Will schools be safe for kids in the fall? Experts weigh in

Right now, parents all over the country are wondering whether it will be safe for their kids to go back to school in the fall.

“You know it’s really hard,” mom Amy Turner said Tuesday. “I’m really glad that I’m not a person that has to make this decision.”

After all, those decision-makers have a lot to consider.

This week the American Academy of Pediatrics released guidance saying the group “strongly advocates that all policy considerations for the coming school year should start with the goal of having students physically present in school.” It notes that among other benefits, schools provide kids with academic instruction, social and emotional skills, reliable nutrition, and physical activity.

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Dr. Danielle Dooley also pointed out that the AAP’s guidance includes section after section of recommendations to keep both students and teachers safe.

“I think that we are really starting to appreciate the very negative health effects that school closures are having on kids,” Dooley said. “Schools are critical for children, and children’s lives actually depend on attending school.”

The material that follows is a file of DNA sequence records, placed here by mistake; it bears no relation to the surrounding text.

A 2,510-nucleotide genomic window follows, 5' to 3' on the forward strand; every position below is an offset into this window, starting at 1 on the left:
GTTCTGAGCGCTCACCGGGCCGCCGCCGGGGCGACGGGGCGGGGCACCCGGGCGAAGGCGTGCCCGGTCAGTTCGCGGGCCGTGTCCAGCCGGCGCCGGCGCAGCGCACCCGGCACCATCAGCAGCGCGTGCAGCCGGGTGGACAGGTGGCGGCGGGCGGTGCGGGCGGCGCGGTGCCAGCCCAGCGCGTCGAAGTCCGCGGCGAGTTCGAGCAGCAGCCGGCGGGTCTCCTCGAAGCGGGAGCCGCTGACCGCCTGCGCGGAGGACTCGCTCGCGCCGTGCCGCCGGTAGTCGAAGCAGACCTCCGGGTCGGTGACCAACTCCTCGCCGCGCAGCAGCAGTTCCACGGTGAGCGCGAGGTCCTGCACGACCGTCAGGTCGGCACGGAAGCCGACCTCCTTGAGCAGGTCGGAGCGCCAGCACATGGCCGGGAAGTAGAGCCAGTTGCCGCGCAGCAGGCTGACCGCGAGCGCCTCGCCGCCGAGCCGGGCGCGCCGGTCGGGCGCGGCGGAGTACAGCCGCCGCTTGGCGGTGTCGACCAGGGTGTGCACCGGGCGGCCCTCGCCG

That’s not to say, however, that everyone is in agreement about when to bring the kids back. Tina Williams is the president of the Fairfax County Federation of Teachers and said she’d like kids back in school too – as long as there’s a detailed, thorough plan in place.

“We are 100 percent for that, but we also understand that we need to be safe,” Williams explained.

Meanwhile, Fairfax Federation of Teachers President Kimberly Adams said she doesn’t think kids should go back until there’s a COVID-19 vaccine or treatment.

“We have a healthy number of our employees who are really worried about themselves, their own medical conditions, their own children at home, their own aging parents, and whomever might live in their house that could be very much at risk,” Adams said.

Maybe the only thing we know for sure at this point? Whenever the experts decide to bring everybody back, students like six-year-old Colin Turner will be ready to go.

“Because I miss my friends,” Turner explained, adding, “and I want to learn more.”